Chasing cars – with a camera that is.

On the evening of 22nd July, Jonathan Jacob came to present an evening of “Automotive Photography”. John originates from Sunderland but came to Bradford in 1995 to do a photography degree after his photography HND from Sunderland. He had done some car work before his courses but during his degree he did a project on the Morgan factory showing not just the cars but the people building them. He said he liked documentary photography and this came out in the shots he showed from the project. His first job was managing a photo desk for an agency (and taking some of the images himself) and he liked the variety of work which came his way. He then left to become a press photographer for the police force which he again enjoyed, but “restructuring” gave him the opportunity to go freelance in 2010. He concentrated on corporate work and automotive photography and he showed us some of the high class images in his portfolio to demonstrate the range of his work. There were plenty of examples of his skills, particularly with shooting cars and we were all intrigued as to how he got the shots – we didn’t have long to wait to find out!

In the second half Jonathan began to show some of his auto work in more detail, particularly how he set up and got the shot. Most of these were commissioned by magazines. This half was excellently illustrated by plenty of intermediate shots showing how he used flash to get the effect he wanted. Sometimes this involved making a composite of different layers with different lighting to get the final effect. He certainly demonstrated that like John Gardner says, lighting is everything. Up to now the second half had shown static shots where Jonathan could control everything but then he moved on to the “moving” shots. Here there were no flashes but simply hanging out of a car, sometimes very close to the road surface, to get a motion shot. Again this was all well illustrated and gave a very clear impression of what it took to get the shots which you see in the magazines. It was particularly interesting when he showed the original photograph and then how it appeared in the magazine. Rarely did the magazine process the shot but they would crop it and rotate it to fit in with the layout of the page (front page titles etc.) and to create an effect. He also showed the use of a rig – a long carbon fibre pole attached to the car with his camera dangling on the end! – to get a particular type of shot.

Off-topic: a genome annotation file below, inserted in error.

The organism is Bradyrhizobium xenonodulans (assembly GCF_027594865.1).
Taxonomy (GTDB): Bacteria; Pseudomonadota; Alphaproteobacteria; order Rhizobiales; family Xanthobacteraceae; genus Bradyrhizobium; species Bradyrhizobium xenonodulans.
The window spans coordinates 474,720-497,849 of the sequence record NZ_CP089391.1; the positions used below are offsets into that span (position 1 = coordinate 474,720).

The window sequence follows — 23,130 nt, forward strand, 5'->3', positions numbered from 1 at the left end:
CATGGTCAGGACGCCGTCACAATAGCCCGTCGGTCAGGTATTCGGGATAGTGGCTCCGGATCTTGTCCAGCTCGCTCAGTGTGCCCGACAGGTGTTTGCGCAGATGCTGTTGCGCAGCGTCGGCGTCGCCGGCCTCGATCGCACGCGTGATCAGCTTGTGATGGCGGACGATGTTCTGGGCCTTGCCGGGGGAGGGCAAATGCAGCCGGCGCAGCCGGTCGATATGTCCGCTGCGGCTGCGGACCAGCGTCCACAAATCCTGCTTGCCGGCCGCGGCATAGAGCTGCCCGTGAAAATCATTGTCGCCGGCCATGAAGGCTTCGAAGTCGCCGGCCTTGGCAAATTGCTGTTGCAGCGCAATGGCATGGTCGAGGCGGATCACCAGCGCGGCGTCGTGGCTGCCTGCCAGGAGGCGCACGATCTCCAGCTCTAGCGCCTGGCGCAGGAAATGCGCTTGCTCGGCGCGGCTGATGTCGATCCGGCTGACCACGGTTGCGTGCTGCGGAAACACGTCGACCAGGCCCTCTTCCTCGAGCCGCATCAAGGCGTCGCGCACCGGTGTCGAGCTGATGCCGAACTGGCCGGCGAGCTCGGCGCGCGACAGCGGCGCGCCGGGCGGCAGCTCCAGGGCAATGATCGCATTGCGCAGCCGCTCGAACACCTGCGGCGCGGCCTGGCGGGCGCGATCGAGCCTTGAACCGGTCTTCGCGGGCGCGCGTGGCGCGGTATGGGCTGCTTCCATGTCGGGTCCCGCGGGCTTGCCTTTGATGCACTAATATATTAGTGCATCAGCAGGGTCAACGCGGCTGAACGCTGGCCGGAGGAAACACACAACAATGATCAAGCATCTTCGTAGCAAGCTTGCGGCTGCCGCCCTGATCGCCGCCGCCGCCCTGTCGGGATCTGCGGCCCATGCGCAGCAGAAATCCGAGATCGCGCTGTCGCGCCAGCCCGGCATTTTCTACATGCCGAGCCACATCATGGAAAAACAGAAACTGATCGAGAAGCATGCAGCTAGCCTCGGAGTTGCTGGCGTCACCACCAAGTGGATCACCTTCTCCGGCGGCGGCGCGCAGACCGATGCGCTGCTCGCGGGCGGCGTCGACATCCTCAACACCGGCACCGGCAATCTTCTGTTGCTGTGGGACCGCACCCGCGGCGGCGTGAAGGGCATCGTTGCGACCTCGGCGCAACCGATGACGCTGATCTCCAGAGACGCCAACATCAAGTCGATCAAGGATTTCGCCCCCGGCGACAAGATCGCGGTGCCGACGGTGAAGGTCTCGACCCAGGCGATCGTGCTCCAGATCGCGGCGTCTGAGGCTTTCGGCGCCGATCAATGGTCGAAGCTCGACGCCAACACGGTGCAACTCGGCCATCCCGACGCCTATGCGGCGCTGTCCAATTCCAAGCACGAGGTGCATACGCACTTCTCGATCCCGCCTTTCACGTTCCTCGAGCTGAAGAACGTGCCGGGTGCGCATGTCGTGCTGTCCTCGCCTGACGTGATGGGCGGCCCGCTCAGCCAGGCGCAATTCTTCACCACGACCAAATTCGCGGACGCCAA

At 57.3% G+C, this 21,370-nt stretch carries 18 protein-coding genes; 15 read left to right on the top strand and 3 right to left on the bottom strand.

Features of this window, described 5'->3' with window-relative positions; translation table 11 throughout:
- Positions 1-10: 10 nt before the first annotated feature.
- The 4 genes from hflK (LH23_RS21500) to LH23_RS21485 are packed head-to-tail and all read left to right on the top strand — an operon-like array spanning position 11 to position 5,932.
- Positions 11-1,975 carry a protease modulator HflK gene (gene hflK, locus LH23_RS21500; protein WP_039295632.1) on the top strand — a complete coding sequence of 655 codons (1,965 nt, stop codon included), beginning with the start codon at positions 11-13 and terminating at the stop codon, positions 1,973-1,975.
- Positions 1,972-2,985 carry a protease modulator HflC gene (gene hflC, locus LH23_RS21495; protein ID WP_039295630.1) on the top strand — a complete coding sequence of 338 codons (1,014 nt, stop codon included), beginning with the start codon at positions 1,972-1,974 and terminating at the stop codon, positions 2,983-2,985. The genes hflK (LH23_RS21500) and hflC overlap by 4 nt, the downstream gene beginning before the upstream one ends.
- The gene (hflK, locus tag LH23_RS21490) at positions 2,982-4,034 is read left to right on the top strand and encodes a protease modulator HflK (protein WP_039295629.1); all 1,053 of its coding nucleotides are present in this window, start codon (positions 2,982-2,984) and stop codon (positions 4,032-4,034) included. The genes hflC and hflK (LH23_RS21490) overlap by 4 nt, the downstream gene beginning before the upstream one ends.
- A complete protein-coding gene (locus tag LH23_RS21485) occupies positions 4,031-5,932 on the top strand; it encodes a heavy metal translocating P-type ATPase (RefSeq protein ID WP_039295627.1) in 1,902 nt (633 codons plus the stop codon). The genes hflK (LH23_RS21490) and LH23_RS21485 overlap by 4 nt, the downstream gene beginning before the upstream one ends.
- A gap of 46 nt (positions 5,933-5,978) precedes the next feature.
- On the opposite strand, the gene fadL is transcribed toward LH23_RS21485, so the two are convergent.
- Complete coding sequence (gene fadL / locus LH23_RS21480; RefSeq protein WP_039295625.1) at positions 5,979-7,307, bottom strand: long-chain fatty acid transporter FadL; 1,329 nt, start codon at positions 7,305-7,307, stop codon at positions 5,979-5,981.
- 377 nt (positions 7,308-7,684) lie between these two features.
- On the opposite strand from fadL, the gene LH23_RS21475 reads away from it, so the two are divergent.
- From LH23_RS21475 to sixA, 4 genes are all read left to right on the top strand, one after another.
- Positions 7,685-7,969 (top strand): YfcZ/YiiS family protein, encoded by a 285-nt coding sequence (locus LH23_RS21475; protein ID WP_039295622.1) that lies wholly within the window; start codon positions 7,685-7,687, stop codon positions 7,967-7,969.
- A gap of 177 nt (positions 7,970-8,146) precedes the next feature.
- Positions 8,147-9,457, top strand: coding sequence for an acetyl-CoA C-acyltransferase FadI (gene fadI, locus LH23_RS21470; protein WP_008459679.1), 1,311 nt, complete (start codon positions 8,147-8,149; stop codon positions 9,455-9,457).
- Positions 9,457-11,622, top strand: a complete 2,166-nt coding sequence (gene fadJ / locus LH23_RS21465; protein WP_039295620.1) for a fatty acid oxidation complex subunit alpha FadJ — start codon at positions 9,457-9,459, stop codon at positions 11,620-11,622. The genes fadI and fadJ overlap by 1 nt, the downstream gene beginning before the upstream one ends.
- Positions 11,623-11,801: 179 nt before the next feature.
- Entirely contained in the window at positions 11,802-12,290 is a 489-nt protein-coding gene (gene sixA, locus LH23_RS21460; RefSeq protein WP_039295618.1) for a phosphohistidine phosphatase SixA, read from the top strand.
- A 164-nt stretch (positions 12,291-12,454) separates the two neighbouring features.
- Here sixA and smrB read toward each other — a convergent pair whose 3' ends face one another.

There was lots of information about the equipment and techniques he used and lots of questions from the audience which Jonathan answered fully. Throughout, Jonathan gave a fascinating commentary laced with humour which kept everyone engaged throughout. We certainly got a clear view of a different world. Thanks Jonathan for a great evening.

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